‘In Kerry they’ve strong accents. I thought they were speaking Irish, not English’
New To The Parish: Nasir Yasin arrived from Somalia in 2005
Nasir Yasin with his wife Samsam Ahmed Hassan, daughter Mawaahib (3) and son Mohamed (2). Photograph: Ciara Wilkinson
Nasir Yasin spent seven years living in direct provision before he was granted permission to remain in Ireland on humanitarian grounds. He arrived in the country alone, aged 18 and without a word of English in 2005. He had fled his home in Somalia with the support of his uncle and hoped his parents and sister would follow him to Europe. Thirteen years later he still has not seen his family.
“When I arrived here I was really young and it was a scary time. But I had to come because of the civil war at the time and the situation in Somalia was very difficult. My family and I were displaced from one another and I had to run away from the danger.”
Yasin spent his first few weeks in the Balseskin reception centre in Finglas before being transferred to the Park Lodge direct provision centre in Killarney, Co Kerry. As soon as he arrived he started asking people in the centre about local schools. “The first thing I did was look for education. Some people at the hostel told me to go and check out St Brendan’s College and I visited the school and asked to register. They even helped me pay for the school uniform.”
Yasin spent the following two years studying for his Leaving Cert and learning English. He says the support from the school’s teachers made the settling in period a lot easier. “It was really exciting to be in school but on the other hand it was difficult because I didn’t speak the language. Also in Kerry they had a very strong accent so sometimes I thought they were speaking Irish, not English. But I got extra hours from the teachers and worked very hard. It was a brilliant two years.”
Like his classmates, Yasin applied for third-level education through the CAO form in sixth year. However, it quickly became clear that as an asylum seeker he would have to pay international fees to continue his studies and realised he was unable to follow his friends to university. His peers rallied together and sent a letter to the Department of Justice requesting that Yasin be exempt from paying the fees but their attempts to help their friend failed.
“I still have the letter they wrote to the department and I’m still in contact with the student who wrote it. He’s a doctor now. I feel emotional even talking about it, my classmates supported me. It was really difficult, I wanted to be like my friends but I had to wait.”
Shortly after completing his Leaving Cert, Yasin was transferred to a new hostel in Wicklow town. After this centre closed in 2008, he was again relocated to a self-catering centre in Dundalk. Each year he re-applied through the CAO in the hope that his application for asylum would be accepted.
“All my classmates had gone to college and I had many friends in my hostel who got refugee status and were able to bring their family here. I was all alone waiting.”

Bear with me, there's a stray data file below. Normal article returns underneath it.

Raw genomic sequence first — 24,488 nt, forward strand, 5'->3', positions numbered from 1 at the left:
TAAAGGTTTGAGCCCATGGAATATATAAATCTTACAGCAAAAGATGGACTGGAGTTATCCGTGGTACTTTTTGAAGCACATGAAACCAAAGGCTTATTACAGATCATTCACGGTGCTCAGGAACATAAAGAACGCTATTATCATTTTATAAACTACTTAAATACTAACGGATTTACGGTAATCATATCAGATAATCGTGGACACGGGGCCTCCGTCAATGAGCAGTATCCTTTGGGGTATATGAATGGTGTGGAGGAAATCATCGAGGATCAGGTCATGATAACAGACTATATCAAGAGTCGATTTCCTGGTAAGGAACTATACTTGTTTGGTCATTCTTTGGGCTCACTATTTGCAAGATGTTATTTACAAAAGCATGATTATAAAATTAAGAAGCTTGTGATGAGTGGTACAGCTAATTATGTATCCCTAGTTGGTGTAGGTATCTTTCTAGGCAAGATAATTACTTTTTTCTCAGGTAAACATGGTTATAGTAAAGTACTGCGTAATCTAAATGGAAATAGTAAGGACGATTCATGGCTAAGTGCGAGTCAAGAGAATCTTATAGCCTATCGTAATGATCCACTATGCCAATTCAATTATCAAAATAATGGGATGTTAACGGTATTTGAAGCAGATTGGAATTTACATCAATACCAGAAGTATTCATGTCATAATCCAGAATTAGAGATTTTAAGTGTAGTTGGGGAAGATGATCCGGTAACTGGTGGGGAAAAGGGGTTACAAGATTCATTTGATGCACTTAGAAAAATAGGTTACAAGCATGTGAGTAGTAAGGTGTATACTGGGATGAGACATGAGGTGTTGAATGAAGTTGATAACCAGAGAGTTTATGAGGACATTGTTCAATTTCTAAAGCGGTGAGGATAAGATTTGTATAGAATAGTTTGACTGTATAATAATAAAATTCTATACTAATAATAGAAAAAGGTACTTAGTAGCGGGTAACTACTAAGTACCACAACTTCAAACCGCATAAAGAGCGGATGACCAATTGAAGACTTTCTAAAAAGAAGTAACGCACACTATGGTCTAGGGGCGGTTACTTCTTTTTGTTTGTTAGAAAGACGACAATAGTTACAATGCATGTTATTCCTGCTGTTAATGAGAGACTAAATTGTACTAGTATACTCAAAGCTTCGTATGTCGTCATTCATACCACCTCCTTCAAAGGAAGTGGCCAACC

In 2012, Yasin was told he could remain in Ireland on humanitarian grounds. This form of permission to remain is granted when a person is refused protection but their case is reconsidered at the discretion of the Minister for Justice.
“When I got leave to remain I was really excited, it was life-changing. I could finally get an education and work. Except I still couldn’t bring my family here. I had all the rights but couldn’t bring them to Ireland.”
Yasin began studying civil engineering at Dundalk Institute of Technology and in his second year he met a young woman called Samsam who had come to Ireland from Somalia through family reunification. “She was the sister of a friend of mine and was really amazing. Before Samsam it was just me here by myself. But she encouraged me. I told her my story and she said ‘you’ll be okay, you’ll become an engineer’.”
In 2014 the couple were married and the following year their daughter Mawaahib was born. “My wife has played a big role in my life and in my happiness and success. She is not just my wife and the mother of my kids, she is my best friend.” The couple now have a two-year-old son called Mohamed while Mawaahib recently began pre-school. “Sometimes God gives you the gift of someone calling you daddy. I don’t have my own mum or dad here but I have someone who calls me daddy.”
Yasin recently found a job in Dublin and commutes from Dundalk where he lives with his family. In September 2018 he received a letter informing him that his application for Irish citizenship had been successful.
“When they told me the ceremony would be in Killarney, my beloved previous hometown, it was a lovely feeling. I always used to tell my wife I’ll bring you to Killarney some day so I booked us a hotel for the weekend. I showed my wife and our two kids the hostel where I lived, the school I attended and I took them to Killarney National Park to show them the waterfalls and places where I used to cycle and climb during the summer.”
Yasin is now focused on applying for his parents and sister to join him in Ireland through the Humanitarian Admission Programme 2 (IHAP) announced by the Minister for Justice last year. Under the scheme, Irish citizens of foreign birth from the top 10 major source countries for refugees – which includes Somalia – are entitled to apply for immediate family members to come to Ireland.
“If my family came here it would be a miracle, they have been through so many difficulties. I’ve watched so many people bring their families here but it was never me. But in November everything changed with my Irish citizenship and now anything can happen. My destiny has changed.
“Ireland is already my home but it will feel more like home if I can bring my family here. I had no hope for 13 years but now, finally, I have hope.”